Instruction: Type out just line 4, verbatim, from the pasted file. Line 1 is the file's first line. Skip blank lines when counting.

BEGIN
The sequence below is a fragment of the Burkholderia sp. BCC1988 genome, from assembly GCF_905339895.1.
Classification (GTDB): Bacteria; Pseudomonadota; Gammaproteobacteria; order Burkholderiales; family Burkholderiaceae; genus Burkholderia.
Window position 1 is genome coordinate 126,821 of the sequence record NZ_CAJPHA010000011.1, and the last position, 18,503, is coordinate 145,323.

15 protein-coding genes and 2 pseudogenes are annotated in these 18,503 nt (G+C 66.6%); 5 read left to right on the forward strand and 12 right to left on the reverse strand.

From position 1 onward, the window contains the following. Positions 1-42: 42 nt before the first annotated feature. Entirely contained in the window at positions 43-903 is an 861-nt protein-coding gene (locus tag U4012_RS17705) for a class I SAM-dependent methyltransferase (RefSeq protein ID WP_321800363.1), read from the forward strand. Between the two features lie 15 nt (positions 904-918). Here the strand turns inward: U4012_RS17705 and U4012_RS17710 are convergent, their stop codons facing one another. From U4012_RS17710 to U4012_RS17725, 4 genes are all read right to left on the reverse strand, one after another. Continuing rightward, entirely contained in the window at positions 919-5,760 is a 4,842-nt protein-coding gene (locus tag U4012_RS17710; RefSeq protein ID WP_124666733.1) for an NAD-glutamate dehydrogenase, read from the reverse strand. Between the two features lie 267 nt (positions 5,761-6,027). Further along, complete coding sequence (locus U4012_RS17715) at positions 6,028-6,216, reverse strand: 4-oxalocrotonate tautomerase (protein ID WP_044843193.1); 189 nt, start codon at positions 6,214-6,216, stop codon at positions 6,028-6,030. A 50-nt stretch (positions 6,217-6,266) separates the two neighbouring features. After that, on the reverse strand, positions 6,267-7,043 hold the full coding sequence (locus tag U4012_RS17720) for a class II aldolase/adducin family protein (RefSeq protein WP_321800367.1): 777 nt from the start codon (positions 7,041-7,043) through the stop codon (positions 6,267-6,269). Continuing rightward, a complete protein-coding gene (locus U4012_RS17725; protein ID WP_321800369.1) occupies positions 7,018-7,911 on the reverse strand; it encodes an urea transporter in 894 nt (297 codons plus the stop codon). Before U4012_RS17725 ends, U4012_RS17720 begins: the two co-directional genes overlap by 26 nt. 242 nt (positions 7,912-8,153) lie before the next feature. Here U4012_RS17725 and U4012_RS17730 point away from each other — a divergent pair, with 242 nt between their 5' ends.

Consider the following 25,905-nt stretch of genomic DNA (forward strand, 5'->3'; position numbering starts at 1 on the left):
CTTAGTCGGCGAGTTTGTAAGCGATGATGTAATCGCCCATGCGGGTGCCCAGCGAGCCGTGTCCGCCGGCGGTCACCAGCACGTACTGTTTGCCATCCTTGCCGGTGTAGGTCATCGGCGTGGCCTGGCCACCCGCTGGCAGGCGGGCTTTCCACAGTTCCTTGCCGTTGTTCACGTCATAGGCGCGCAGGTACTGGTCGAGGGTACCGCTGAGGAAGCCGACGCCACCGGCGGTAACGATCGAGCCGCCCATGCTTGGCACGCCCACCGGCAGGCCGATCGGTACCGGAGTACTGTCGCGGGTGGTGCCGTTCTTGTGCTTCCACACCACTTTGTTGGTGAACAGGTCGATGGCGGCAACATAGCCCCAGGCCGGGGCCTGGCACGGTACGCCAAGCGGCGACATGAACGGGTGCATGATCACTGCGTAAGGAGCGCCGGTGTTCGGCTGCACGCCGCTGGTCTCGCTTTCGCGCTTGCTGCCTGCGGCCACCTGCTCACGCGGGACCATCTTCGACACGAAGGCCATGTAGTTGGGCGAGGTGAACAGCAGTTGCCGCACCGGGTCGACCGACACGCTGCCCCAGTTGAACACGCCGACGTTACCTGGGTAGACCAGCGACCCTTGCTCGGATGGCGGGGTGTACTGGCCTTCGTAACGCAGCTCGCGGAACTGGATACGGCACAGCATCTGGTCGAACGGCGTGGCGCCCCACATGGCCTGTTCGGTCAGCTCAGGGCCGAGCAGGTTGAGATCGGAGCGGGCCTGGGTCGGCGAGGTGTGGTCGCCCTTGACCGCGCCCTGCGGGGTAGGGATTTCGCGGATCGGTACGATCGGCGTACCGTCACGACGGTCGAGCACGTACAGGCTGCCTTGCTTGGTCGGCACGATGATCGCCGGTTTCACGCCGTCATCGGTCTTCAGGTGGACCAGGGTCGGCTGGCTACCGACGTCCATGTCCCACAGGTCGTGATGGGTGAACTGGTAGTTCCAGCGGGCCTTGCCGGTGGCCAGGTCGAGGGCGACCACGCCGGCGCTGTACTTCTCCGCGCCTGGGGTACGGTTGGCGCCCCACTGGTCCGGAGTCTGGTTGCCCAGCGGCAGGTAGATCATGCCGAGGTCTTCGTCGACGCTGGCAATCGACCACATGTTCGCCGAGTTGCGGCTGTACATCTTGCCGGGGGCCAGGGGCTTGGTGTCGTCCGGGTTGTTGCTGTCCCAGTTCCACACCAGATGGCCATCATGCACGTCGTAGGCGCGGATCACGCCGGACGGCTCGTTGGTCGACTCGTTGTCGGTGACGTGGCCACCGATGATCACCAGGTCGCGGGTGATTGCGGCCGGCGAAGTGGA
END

15 protein-coding genes and 2 pseudogenes are annotated in these 18,503 nt (G+C 66.6%); 5 read left to right on the forward strand and 12 right to left on the reverse strand.